Wednesday, September 8, 2010

CO-AUTHORING . . . THE GOOD, THE BAD, AND THE UGLY

 Look . . . Co-authors, and they're both smiling!

I recently picked up one of my “how to” books on writing novels and was excited to see that it included a chapter on Co-authors. For those observant people out there, you know that one of my books, Mark of Royalty is co-authored. (Check out the author photo…see, 2 people.) Lots of authors don’t want to have a co-author, and I totally understand why.  Even the chapter on Co-authors in my “how to” book slightly discouraged attempting this, especially with a family member.  But…

 I did, and I even lived to tell about it.

My experience….it’s hard but totally doable and worth it.
Why did I ask my sister to co-author with me?  Well, because I didn't know how to write. At least I didn’t think I knew how to write. Check out my English grades. (Please don’t, I was just kidding.) Just trust me. I was not a writer. In my family, my sister Stephonie, was the writer, and she was good at it. So this is how it all went down:

1.    I call up my sister, Stephonie, and tell her I thought up this great story. (It actually came from a
      dream. Don’t tell me, that’s so Stephanie Myer.)
2.    I tell my sister the story; every detail I could think of. Of course, she loved it. I’m a genius.
3.    Then I tell her that I want to write it down, you know ….for prosperity.
4.    She tells me it should be a book that should be submitted to a publisher.
5.    I laugh.
6.    She doesn’t.
7.    I tell her okay, but only if she helps me. (I’m shaking in my boots at this point).

So we go on from there in writing bliss; bouncing our ingenious ideas off of each other and writing together until we turn out this incredible novel.  Urrrrchhhh! Hold on. Back up.

It’s all great when one of you has writers block and just then the other one happens to turn out a great scene with Jane Austin-ness.  But it doesn’t always come together like that.

If you are thinking about co-authoring,  or going into business with a family member, or just having someone critique your work, here are 5 tips I learned from co-authoring with my sister:

1st Get on the same page.
Make sure it is clear what is expected of each other (It stinks when you both write the same chapter). Remember, someone needs to have controlling interest that will make the final decisions.
On the technical side of things, make sure you have compatible programs. Trust me—it makes things a whole lot easier if your computers can talk to each other.
 
2nd  Have patients and Expect that it will take longer.
It’s true.  I know that 2 people are supposed to be faster than one, but consider that whatever you do needs to go through the other person too. Besides, everyone doesn’t work on your time schedule.  Allow for twice as many interruptions, because there are two of you.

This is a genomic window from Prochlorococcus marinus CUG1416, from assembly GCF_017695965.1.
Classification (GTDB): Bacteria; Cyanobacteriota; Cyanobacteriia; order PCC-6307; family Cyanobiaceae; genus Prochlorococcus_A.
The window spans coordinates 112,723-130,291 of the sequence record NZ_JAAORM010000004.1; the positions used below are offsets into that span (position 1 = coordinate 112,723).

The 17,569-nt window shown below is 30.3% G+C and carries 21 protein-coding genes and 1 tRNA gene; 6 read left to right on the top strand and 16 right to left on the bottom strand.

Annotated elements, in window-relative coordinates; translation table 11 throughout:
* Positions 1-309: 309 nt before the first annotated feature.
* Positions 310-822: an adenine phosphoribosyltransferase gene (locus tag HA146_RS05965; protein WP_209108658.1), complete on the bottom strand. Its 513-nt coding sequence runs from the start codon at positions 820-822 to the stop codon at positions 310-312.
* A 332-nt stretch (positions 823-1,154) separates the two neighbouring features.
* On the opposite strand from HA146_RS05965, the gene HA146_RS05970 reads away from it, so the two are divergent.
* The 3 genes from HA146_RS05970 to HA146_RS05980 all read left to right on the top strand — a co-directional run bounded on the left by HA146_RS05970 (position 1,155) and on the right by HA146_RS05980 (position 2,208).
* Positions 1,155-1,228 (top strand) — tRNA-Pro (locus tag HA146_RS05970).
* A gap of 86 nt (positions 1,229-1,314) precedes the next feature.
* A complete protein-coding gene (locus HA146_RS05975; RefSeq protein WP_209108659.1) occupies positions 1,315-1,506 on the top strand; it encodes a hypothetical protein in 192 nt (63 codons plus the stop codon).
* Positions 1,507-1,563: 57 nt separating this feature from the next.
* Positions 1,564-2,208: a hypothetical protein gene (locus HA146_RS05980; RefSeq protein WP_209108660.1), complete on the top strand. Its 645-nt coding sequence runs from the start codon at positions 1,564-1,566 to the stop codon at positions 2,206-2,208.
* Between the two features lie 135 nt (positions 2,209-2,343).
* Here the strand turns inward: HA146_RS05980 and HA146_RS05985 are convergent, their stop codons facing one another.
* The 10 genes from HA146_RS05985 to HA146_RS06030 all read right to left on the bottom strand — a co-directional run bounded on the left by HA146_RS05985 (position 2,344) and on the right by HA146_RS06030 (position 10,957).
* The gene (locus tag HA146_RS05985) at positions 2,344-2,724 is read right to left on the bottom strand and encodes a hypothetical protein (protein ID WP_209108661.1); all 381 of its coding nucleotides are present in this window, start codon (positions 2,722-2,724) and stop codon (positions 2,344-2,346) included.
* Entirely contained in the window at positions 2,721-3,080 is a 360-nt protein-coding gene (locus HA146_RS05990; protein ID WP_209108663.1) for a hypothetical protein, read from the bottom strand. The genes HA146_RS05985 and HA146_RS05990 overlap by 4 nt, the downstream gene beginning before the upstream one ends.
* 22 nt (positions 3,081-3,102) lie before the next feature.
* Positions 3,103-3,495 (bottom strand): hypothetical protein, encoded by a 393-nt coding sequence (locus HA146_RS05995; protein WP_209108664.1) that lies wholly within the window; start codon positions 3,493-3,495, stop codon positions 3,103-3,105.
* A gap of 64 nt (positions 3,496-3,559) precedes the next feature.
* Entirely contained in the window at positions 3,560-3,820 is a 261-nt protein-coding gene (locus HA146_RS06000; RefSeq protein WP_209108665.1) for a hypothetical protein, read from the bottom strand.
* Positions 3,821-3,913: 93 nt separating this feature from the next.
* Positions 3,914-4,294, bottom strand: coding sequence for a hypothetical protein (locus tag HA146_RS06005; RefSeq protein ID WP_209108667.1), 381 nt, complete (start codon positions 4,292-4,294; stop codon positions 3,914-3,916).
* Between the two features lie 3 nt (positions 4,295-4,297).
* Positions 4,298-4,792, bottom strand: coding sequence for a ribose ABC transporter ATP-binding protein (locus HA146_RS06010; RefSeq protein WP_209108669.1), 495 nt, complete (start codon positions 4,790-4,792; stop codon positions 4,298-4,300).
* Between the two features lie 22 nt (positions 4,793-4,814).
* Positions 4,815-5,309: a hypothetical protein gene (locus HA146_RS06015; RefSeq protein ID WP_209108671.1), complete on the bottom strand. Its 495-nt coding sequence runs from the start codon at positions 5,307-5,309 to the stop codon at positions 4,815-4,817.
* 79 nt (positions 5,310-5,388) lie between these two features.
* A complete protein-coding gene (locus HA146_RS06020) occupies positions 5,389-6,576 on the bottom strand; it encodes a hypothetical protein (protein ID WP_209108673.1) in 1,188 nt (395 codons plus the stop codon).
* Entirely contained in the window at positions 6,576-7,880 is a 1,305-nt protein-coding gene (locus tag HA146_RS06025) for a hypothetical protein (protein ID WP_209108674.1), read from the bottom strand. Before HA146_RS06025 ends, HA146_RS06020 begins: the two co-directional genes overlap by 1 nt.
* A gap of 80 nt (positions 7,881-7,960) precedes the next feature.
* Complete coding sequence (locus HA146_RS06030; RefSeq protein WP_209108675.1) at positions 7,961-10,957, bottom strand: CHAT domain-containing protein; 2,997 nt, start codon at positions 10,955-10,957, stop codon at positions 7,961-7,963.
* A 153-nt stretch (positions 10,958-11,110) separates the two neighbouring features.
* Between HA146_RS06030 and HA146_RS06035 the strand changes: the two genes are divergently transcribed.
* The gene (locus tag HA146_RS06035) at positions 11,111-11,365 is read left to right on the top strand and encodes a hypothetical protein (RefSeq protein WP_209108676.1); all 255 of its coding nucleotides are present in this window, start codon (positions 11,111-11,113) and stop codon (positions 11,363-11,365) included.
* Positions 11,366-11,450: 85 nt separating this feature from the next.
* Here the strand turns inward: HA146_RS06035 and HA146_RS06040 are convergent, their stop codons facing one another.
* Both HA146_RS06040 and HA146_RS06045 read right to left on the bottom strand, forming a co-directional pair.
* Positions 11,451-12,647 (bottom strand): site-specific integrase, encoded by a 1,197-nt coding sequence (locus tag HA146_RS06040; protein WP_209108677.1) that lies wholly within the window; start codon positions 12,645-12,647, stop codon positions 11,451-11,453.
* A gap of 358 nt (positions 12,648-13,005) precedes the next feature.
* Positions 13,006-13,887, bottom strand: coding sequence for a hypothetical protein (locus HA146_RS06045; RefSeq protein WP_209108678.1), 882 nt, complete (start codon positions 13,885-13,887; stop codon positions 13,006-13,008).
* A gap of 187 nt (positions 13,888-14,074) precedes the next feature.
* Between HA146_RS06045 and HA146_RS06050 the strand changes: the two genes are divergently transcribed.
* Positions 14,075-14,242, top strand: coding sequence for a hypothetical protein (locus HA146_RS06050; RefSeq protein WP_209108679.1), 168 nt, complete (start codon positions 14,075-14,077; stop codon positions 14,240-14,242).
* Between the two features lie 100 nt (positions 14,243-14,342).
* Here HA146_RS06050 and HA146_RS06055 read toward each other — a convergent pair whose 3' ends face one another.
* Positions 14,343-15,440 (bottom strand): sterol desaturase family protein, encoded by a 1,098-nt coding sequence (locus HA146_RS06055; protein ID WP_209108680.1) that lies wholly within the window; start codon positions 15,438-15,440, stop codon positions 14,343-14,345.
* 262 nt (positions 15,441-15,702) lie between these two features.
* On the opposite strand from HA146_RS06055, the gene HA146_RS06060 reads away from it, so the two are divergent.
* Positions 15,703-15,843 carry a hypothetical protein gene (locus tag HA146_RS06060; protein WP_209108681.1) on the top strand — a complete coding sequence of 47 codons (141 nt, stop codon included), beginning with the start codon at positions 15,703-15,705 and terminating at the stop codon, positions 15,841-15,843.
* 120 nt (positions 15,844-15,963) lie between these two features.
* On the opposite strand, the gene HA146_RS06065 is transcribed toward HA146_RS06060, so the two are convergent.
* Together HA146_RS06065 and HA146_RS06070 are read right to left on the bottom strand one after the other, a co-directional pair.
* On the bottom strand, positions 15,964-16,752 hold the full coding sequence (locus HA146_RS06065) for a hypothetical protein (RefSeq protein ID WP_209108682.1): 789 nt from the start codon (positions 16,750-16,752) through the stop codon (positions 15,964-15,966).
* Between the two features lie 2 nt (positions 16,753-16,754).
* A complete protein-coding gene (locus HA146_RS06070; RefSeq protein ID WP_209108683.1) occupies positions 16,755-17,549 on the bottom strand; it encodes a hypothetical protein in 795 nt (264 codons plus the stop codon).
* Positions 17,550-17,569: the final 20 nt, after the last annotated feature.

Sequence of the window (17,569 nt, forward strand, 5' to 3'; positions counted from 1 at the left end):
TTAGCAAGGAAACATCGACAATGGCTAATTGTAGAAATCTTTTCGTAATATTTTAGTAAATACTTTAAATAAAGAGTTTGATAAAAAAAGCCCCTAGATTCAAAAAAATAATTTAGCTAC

3rd  Be considerate of each others feelings.
Remember that they are putting their love and energy into the project as well.
 
So what do you do when you don’t like what they wrote? Believe me—it’s hard to tell someone that you have to cut the scene that they just spent weeks writing. My sister and I learned that we needed some time between scene reviews. Stephonie would send me a scene, and I would tell her what I liked (which was a lot…she’s a great writer), but I would wait about 2 weeks before I told her what I didn’t think fit and what I thought we needed to change.  
Not everyone needs that buffer time; as a writer you should have a thick skin.  But as sisters we needed to do what we could to protect each other’s feelings. Don’t want any family reunions to be uncomfortable.  We put the extra time there for our emotions, which inevitably attach to our writing, to disperse a little. 
 
4th Keep an open mind.
This is really hard when you have in your mind how you want something to go.
You’re going to face that moment when whoever you’re working with tells you that they don’t like your idea, and that it should be done a different way. At that moment, you’re going to want to reach through the phone and choke them. But keep open about it and you might just find some better ideas than you came up with in the first place.
 
5th  Prepare to be stretched.
Being stretched isn’t fun, but in the end you’re better for it. When Stephonie came up with the idea for the music video I thought she was crazy (but then all the best people are.) I just nodded politely and told her okay, and hoped that it was a bad dream that she would forget about. Then she started pushing me. She’s always pushing me. She sent me shooting locations and emailed me links to modeling agencies so we could start picking out actors. I was busy, and this was out of my comfort zone, but she kept pushing. In the end, it got things moving and I never would have done the video without her. She forced me to greatness. Thank Steph for making me stretch.

Co-authoring is a tough process, but in the end, I have to admit: two heads are better than one. And I’m thankful that I had someone along for the journey, that when I had those little moments of doubt, there was someone to encourage me. When I was frustrated, I had someone who would listen to me. And when I was tired or busy, someone was there to help pick up the loose ends and push me forward.
Would I do it again?

Yes, but this time it can be Stephonie’s baby, and I’ll be the backup author.

2 comments:

  1. very fascinating POV and I think it's applicable even when you are working with an editor.

    On a more personal note, weren't the models expensive?

    ReplyDelete
  2. Your so right Tamara. I wanted to jump off my bed and commit harry carey when the proposed changes came back from my editor. The only thing that saved me was my thickening skin I had gained from working with my sister, and some brownies.

    ReplyDelete

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